Vegan Pure Grit BBQ Opens In New York City After A Four-Year Delay

Food & Drink

When founder Kerry Fitzmaurice was preparing to open Pure Grit BBQ, her plant-based BBQ and fast-casual eatery in New York City in the spring of 2019, the proliferation of COVID stopped her in her tracks and delayed its debut.

After she spent a year researching the menu, conducting market research, and refining her cooking and smoking expertise, she decided to maintain her momentum by bottling its sauces and rubs to get it off the ground. She turned to Hell’s Kitchen Hot Sauce, a bottler, to help produce it. The sauces are still on sale at the restaurant and produce about 10% of its overall revenue.

That launch boosted Pure Grit BBQ’s brand name after articles appeared in The New York Times, Harpers Bazaar and the lifestyle company GOOP.

Fitzmaurice raised the capital to open its retail location in May 17, 2023 from one main friend from elementary school in Greenwich, Ct and tapping her own funds. She also brought in Jenny Mauric as a co-founder, who is a millennial, brings a fresh perspective and oversees design and other creative issues.

A plant-based eatery Pure Grit BBQ had a delayed opening but is building its clientele and looking to open a second eatery in the future.

Like many restaurant entrepreneurs, Fitzmaurice came aboard from a very different career. She had been a marketing executive at several firms including McKinney and Kirschenbaum Bond. “Because I had done so much branding and advertising and PR for other people, I knew what to do in terms of market research,” she asserted.

Fitzmaurice’s motivation for opening the eatery stemmed from her own personal conviction. “BBQ and comfort food was something that I was missing as a plant-based eater,” she said. She is gluten-sensitive and has a number of friends who are celiac, whom she wanted to “join the fun without worry.”

Finding the perfect noodle for their mac and cheese and the right buns required extensive research. She worked with Impossible Foods and Daring plant-based chicken to find the proper ingredients.

Fitzmaurice calls the delay in opening her eatery “a blessing” because she got to develop recipes with a series of vegan chefs including Nikki King Bennett, previously head chef at Pure Food and Wine, Daniel Jacobalis, a pitmaster in Staten Island and Emily Hirsch, a vegan chef who competed on “Hell’s Kitchen Young Guns.” She also acquired a smoker and concocted recipes for classic BBQ dishes.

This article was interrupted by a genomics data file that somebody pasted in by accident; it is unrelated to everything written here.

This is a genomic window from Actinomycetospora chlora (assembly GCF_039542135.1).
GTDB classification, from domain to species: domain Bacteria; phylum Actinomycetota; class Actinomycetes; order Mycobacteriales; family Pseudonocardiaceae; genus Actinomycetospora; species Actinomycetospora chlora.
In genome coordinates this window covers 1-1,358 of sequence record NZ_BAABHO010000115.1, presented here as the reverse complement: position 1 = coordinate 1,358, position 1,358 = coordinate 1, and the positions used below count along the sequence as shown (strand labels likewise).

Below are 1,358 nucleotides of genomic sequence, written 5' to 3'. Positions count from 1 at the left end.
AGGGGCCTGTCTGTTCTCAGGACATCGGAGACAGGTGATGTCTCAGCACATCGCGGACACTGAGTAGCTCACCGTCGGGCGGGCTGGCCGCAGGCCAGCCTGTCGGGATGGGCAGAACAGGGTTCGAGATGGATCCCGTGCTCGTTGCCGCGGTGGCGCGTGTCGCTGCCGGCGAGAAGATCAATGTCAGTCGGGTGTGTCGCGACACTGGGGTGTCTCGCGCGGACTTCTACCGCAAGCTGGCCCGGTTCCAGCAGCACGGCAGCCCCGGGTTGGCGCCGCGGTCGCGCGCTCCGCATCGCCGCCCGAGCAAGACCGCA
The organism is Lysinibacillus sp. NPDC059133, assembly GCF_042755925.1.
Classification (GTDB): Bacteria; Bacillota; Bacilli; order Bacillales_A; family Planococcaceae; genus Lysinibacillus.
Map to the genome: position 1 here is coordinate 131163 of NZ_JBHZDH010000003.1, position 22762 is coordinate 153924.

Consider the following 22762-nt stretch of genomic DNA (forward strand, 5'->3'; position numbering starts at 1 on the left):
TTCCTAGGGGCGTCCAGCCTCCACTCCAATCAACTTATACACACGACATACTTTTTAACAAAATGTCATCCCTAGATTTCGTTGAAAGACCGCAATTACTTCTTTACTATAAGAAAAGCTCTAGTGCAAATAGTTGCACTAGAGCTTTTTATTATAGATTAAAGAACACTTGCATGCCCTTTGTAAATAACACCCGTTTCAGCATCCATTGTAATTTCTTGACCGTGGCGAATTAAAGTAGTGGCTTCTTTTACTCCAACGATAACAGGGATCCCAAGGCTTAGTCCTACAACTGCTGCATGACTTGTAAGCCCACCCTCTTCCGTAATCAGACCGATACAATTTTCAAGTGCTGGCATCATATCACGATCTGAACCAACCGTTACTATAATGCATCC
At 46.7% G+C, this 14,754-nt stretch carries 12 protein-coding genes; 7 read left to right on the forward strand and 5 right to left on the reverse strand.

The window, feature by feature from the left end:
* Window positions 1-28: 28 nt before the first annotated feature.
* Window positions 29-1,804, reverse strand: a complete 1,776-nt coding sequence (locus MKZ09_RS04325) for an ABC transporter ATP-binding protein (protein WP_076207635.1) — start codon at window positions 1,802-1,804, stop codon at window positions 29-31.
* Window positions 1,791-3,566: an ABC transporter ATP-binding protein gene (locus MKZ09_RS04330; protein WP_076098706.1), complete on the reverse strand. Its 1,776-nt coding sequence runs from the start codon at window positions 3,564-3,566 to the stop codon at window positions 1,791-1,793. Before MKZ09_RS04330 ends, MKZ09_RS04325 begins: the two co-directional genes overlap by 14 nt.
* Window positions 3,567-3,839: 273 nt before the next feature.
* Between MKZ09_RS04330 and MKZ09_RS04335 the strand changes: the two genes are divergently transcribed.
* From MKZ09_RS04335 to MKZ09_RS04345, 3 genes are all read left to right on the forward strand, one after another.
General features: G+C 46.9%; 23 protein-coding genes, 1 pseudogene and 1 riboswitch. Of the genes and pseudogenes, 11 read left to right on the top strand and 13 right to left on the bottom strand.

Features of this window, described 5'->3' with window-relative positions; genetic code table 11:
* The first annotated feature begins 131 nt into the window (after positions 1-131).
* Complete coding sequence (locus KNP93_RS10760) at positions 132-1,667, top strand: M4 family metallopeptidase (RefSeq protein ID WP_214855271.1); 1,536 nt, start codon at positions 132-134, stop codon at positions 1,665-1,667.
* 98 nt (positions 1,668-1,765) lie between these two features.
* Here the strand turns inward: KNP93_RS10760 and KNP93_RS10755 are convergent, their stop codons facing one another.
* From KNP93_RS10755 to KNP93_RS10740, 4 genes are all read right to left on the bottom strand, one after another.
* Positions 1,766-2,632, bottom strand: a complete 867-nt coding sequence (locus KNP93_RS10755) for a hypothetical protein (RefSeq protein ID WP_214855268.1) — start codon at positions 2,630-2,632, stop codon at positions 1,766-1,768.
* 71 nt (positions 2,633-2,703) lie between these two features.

She chose Lexington Avenue and 24th Street in Gramercy Park as its location because a friend was moving from his commercial space, which made it a seamless transition. “We are off the beaten path so our rent is reasonable,” she noted, yet the location is easily reachable for most people and across from Baruch College.

Why develop a plant-based eatery? Fitzmaurice replied that “it’s the future, especially with all the alternative proteins like Impossible and Beyond. A lot of people are turning to vegan or flexitarian or want more plants in their diet.”

Despite the fact that a plant-based menu sounds healthy, some of these dishes such as fried tofu bits, waffle fries and mac and cheese are high in calories and prepared as fried foods and aren’t particularly beneficial.

Fitzmaurice acknowledged the science but countered that “We don’t use any dairy in our mac ‘n cheese; it’s made with sweet potatoes and high protein noodles.”

She said she’s giving consumers a choice. “If you eat chicken fingers, it’s not a great choice,” she acknowledged.

But Fitzmaurice is unabashed about its menu nonetheless. “Everyone likes comfort food. We are about delicious food. You can go light or you can go healthy,” she said.

One of its most popular dishes is called the impossible cut plate, which is described as not your mom’s meatloaf and consists of a blend of a smoked Impossible burger, half a waffle and comes with two sides such as baked beans, mashed potatoes, roasted veggies, or coleslaw (and sounds like enough for a day’s caloric intake). Other popular dishes include fried chicken and waffles and smoked veggie bowl.

It also relies on third-party deliverers such as GrubHub, DoorDash and Uber Eats, which generate about 25% of its overall revenue.

Pure Grit BBQ also has a kiosk at Barclays Centers for this basketball year at Brooklyn Market, which offers only local brands, during any of the Brooklyn Nets’ home games.

In the future, she envisions opening a second eatery uptown, maybe Harlem or the Upper West Side. And she’s exploring a kiosk at JFK Airport’s International Terminal.

Asked the three keys to its future success, Fitzmaurice replied: 1) The quality of its food, 2) The quality of its service, 3) Strong marketing. “If they don’t know you’re there, it doesn’t matter how good you are,” she said, sounding like the chief marketing officer she once was.

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